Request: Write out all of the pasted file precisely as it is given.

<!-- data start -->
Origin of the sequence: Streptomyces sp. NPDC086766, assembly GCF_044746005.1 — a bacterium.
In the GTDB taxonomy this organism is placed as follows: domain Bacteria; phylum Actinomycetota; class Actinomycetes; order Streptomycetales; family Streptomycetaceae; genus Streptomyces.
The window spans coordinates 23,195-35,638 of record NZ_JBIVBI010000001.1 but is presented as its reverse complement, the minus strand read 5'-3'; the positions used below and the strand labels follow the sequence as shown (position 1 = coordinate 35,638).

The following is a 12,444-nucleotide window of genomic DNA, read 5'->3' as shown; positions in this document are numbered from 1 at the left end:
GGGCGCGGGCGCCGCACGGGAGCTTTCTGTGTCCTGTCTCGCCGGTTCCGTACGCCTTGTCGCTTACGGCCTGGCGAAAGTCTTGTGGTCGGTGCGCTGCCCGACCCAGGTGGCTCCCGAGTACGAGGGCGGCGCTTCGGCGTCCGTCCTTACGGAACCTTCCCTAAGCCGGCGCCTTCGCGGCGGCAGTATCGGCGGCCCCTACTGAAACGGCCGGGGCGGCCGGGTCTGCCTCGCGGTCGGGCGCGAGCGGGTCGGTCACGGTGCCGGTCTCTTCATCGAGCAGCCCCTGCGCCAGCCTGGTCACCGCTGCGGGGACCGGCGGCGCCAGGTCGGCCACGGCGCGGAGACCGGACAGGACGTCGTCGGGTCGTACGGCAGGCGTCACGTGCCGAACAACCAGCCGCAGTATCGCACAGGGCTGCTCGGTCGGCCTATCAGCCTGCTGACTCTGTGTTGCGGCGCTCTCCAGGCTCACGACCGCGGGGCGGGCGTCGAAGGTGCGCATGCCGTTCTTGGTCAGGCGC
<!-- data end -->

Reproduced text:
Origin of the sequence: Streptomyces sp. NPDC086766, assembly GCF_044746005.1 — a bacterium.
In the GTDB taxonomy this organism is placed as follows: domain Bacteria; phylum Actinomycetota; class Actinomycetes; order Streptomycetales; family Streptomycetaceae; genus Streptomyces.
The window spans coordinates 23,195-35,638 of record NZ_JBIVBI010000001.1 but is presented as its reverse complement, the minus strand read 5'-3'; the positions used below and the strand labels follow the sequence as shown (position 1 = coordinate 35,638).

The following is a 12,444-nucleotide window of genomic DNA, read 5'->3' as shown; positions in this document are numbered from 1 at the left end:
GGGCGCGGGCGCCGCACGGGAGCTTTCTGTGTCCTGTCTCGCCGGTTCCGTACGCCTTGTCGCTTACGGCCTGGCGAAAGTCTTGTGGTCGGTGCGCTGCCCGACCCAGGTGGCTCCCGAGTACGAGGGCGGCGCTTCGGCGTCCGTCCTTACGGAACCTTCCCTAAGCCGGCGCCTTCGCGGCGGCAGTATCGGCGGCCCCTACTGAAACGGCCGGGGCGGCCGGGTCTGCCTCGCGGTCGGGCGCGAGCGGGTCGGTCACGGTGCCGGTCTCTTCATCGAGCAGCCCCTGCGCCAGCCTGGTCACCGCTGCGGGGACCGGCGGCGCCAGGTCGGCCACGGCGCGGAGACCGGACAGGACGTCGTCGGGTCGTACGGCAGGCGTCACGTGCCGAACAACCAGCCGCAGTATCGCACAGGGCTGCTCGGTCGGCCTATCAGCCTGCTGACTCTGTGTTGCGGCGCTCTCCAGGCTCACGACCGCGGGGCGGGCGTCGAAGGTGCGCATGCCGTTCTTGGTCAGGCGC